Vincent Howard and our Rubidoux consumer bankruptcy lawyers were interested to see a case with an unusual homestead exemption at issue. In In re Jefferies, the Bankruptcy Appellate Panel of the Ninth U.S. Circuit Court of Appeals ruled that Jack Jefferies may not exempt money received from his former homestead under Washington's homestead exemption. Jefferies received a final divorce decree in December of 2010, and the court order awarded him an "equalizing judgment" of $40,800 in exchange for his interest in the marital home, which was retained by his former wife. His Chapter 7 trustee objected to his attempt to exempt this money under the homestead exemption, and the bankruptcy court for Western Washington sided with the trustee. On appeal, the BAP of the Ninth Circuit affirmed.
Jefferies moved out of the marital home in 2009 and was granted a divorce in December of 2010. In his March 2011 bankruptcy petition, he claimed $47,000 as "proceeds of sale of homestead" under Washington state bankruptcy exemptions, saying the equalizing judgment constituted sale proceeds. The trustee objected, saying Jefferies couldn't meet the qualifications of the homestead exemption because he was divested of interest in it by the divorce decree; the monetary award was not proceeds from a sale, the trustee argued. The bankruptcy court held a hearing and decided that while the money may have been proceeds, the transfer was not a voluntary sale. The bankruptcy court later turned down a motion to reconsider in which Jefferies pointed out that the divorce court had simply formalized a voluntary agreement he had made with his ex-wife. Jefferies appealed.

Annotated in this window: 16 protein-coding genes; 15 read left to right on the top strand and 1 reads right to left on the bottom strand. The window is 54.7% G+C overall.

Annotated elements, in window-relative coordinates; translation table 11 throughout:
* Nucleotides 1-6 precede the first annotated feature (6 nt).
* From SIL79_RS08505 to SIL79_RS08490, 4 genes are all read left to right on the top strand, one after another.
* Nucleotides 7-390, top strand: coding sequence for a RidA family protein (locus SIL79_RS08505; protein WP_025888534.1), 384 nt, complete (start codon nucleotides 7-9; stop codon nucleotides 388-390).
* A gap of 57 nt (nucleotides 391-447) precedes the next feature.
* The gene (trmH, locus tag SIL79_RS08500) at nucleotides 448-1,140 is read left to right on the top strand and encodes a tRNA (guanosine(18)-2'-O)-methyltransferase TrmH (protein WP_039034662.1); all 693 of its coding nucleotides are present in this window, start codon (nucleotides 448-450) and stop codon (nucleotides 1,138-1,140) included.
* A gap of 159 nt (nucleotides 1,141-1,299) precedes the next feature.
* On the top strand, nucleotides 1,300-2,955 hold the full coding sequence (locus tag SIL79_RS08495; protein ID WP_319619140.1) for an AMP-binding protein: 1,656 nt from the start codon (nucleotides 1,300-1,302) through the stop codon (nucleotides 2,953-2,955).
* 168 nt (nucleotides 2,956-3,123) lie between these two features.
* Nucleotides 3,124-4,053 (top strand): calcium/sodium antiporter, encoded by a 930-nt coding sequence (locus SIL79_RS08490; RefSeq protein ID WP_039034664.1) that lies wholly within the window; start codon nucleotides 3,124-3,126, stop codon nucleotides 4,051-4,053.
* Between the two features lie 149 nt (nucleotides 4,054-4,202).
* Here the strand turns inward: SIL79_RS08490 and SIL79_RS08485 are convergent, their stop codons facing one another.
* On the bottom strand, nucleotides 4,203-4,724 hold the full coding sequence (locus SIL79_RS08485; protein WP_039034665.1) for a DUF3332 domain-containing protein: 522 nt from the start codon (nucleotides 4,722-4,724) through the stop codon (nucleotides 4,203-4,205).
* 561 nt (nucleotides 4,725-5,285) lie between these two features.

The BAP ultimately agreed, finding Jefferies had no standing to claim the homestead exemption. Washington's homestead exemption, like California's, covers the proceeds of a voluntary sale of a homestead in good faith for the purpose of acquiring a new homestead, for up to a year. Thus, there was no doubt that Jefferies would have been entitled to the exemption after a conventional sale. However, the panel found that the transfer of his interest to his ex-wife was not a voluntary sale under state law. Washington caselaw is scant, it said, but notes that a forced sale can include a decree forcing action. The panel dismissed the debtor's argument that the transfer was not forced because he'd had a voluntary pre-decree agreement with his ex-wife to transfer the property, saying an element of legal compulsion remained. It pointed out that Jefferies said the agreement did not come quickly; the state court ultimately determined the equalizing judgment's amount; and that Jefferies was disappointed by the order and considered an appeal. Thus, it upheld the district court.
Vincent Howard and our Anaheim personal bankruptcy attorneys frequently handle bankruptcy cases that happen during or after a divorce, so we have firsthand experience with how divorce can affect a client's financial judgment. For that reason, we're disappointed by the BAP's ruling. Divorce agreements rarely come quickly; they are difficult emotional decisions as well as important financial decisions that take time and research to fully understand. Thus, it seems unfair to weigh the speed of the agreement this heavily. For the same reason, we also wouldn't give substantial weight to the satisfaction Jefferies had with the order or the fact that he chose to have the court answer it; sometimes, having an impartial court decide financial issues is the fairest solution. As Norwalk individual bankruptcy lawyers, we hope to see this case, or this issue, again in the future.
Led by partner Vincent Howard, Howard Law represents clients across California who are considering bankruptcy or any kind of legal action to fight an unfair foreclosure. If you're tired of bad behavior from creditors and loan servicers and you'd like to discuss your legal options with an experienced attorney, call us today at 1-800-872-5925 or send us a message through our website.